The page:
Upping your vitamin D intake has been shown to help with symptoms of rheumatoid arthritis.
Vitamin D helps the body absorb calcium, which is essential for building strong bones. Too little of this vital nutrient can lead to having thin, soft and brittle bones, known as osteomalacia in adults and rickets in children.
Studies also have found that a lack of vitamin D is linked to rheumatoid arthritis, an autoimmune disease characterized by swollen, aching joints and numbness and tingling in the hands and feet.
In a recent study published in the Journal of Clinical Rheumatology, scientists found that vitamin D deficiency not only is highly prevalent in rheumatoid arthritis patients, but it also is related to chronic pain and lower mental and physical quality-of-life (QOL) scores. Another study revealed that a higher intake of vitamin D and omega-3 fatty acids may be associated with better treatment results in patients with early rheumatoid arthritis.
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Are you getting enough vitamin D?
Your doctor can order blood tests to determine whether you are getting enough vitamin D, but here are a few more tell-tale signs of a deficiency:
- Chronic pain and achiness that lasts for weeks, such as that associated with rheumatoid arthritis
- Melancholy or depressed mood (though it is not fully understood, vitamin D may increase the amount of chemicals in the brain that treat depression)
- Osteoporosis and brittle bones
- Fatigue and weakness that doesn’t seem normal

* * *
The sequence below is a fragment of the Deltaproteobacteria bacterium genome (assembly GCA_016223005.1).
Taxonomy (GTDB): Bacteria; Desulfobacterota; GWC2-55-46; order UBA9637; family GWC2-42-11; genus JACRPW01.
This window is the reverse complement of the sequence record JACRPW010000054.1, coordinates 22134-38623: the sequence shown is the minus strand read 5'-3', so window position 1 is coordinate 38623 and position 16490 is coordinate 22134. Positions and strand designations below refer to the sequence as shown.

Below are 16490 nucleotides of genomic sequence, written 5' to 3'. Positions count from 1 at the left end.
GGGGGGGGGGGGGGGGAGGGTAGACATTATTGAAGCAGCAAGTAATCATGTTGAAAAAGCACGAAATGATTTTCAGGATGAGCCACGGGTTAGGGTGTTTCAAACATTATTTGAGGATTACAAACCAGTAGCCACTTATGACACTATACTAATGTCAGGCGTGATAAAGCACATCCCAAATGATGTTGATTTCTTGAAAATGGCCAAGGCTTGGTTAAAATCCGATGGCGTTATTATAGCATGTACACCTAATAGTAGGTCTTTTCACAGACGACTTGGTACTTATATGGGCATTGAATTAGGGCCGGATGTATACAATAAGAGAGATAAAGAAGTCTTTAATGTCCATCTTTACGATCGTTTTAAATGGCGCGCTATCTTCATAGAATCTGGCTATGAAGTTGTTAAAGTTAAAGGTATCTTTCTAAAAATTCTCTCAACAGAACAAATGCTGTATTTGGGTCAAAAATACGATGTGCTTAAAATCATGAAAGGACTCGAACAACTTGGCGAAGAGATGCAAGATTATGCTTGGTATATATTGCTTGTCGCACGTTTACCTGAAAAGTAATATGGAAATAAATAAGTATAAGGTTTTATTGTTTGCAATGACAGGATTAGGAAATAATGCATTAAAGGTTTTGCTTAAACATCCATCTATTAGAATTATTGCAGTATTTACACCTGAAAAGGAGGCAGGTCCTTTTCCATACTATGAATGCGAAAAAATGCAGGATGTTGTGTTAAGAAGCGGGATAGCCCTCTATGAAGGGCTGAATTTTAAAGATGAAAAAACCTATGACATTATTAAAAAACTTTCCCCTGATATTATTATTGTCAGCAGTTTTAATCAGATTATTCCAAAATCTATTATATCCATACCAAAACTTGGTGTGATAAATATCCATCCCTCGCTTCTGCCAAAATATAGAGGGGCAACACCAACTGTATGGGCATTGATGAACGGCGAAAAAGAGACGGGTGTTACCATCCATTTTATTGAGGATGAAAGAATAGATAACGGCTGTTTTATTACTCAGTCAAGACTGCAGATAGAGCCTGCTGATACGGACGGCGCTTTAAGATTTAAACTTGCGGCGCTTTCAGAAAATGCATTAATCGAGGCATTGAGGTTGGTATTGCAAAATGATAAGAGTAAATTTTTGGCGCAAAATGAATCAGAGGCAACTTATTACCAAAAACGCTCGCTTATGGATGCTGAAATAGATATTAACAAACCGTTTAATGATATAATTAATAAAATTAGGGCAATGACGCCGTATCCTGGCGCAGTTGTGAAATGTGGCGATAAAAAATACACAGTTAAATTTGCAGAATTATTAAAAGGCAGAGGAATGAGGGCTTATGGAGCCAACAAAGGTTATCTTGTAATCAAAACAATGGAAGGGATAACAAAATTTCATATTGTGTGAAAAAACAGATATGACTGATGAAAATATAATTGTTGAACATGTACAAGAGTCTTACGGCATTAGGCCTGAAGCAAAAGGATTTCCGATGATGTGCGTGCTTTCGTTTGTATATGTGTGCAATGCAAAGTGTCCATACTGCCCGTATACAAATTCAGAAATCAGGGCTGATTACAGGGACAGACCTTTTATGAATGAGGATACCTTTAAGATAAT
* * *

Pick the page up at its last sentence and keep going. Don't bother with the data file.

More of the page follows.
- Excessive sweating, especially on your forehead
“Maintaining an adequate vitamin D level is essential in the management of rheumatoid arthritis,” said Elizabeth Ortiz, MD, assistant professor of clinical medicine at the Keck School of Medicine of USC. “It has been shown to help with pain control and may even be beneficial in controlling inflammation and disease activity.”
How can you boost your vitamin D intake?
If you suspect that a vitamin D deficiency might be aggravating your rheumatoid arthritis, there are several steps you can take to boost your intake of vitamin D:
1. Eat foods that have vitamin D naturally.
This includes oily fish such as tuna and salmon, milk that has vitamin D added, egg yolks and breakfast cereals, yogurts and other products that specify vitamin D has been added to them.
2. Take a supplement.
Many multivitamin tablets include vitamin D, or you can take a supplement. Liquid vitamin D is easier to absorb than in pill form.
3. Soak in the sun.
This is a tricky solution because you don’t want to increase your risk of skin cancer. But if you expose your skin to sunlight for a brief period daily, a compound in your skin will convert ultraviolet B radiation into vitamin D. Even sitting by an open window for several minutes can boost your intake. People with darker skin tones won’t burn as easily, but they also do not absorb as much vitamin D as people with lighter skin.
4. Take cod liver oil.
It may taste awful, but it’s an old remedy that works. One tablespoon contains as much vitamin D as three servings of oily fish.
5. Review your medication.
Some medications can block absorption of vitamin D. Research your meds or ask your doctor about whether your current prescriptions and over-the-counter medications could be a culprit.
Because rheumatoid arthritis can be painful, experimenting with the role vitamin D plays in your overall health may be a good option for reducing that pain.
“As many patients with rheumatoid arthritis and other autoimmune conditions are sensitive to UV light, getting the appropriate amount of sun exposure is often difficult, and high-dose vitamin D supplementation may be necessary,” said Dr. Ortiz, who also is a rheumatologist at Keck Medicine of USC. “It is important that patients talk to their rheumatologist and have their vitamin D levels checked.”
By Heidi Tyline King
If you are suffering from pain associated with rheumatoid arthritis, make an appointment with one of our rheumatologists. To schedule an appointment, call (800) USC-CARE (800-872-2273) or visit keckmedicine.org/request-an-appointment.